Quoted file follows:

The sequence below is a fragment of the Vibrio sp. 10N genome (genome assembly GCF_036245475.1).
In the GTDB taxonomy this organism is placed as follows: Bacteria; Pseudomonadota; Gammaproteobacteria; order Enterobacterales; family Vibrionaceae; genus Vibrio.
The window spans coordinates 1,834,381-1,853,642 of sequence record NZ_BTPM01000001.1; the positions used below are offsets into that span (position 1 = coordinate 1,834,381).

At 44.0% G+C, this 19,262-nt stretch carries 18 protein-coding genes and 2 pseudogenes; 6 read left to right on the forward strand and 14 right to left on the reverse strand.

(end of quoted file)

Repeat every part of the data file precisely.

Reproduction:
The sequence below is a fragment of the Vibrio sp. 10N genome (genome assembly GCF_036245475.1).
In the GTDB taxonomy this organism is placed as follows: Bacteria; Pseudomonadota; Gammaproteobacteria; order Enterobacterales; family Vibrionaceae; genus Vibrio.
The window spans coordinates 1,834,381-1,853,642 of sequence record NZ_BTPM01000001.1; the positions used below are offsets into that span (position 1 = coordinate 1,834,381).

At 44.0% G+C, this 19,262-nt stretch carries 18 protein-coding genes and 2 pseudogenes; 6 read left to right on the forward strand and 14 right to left on the reverse strand.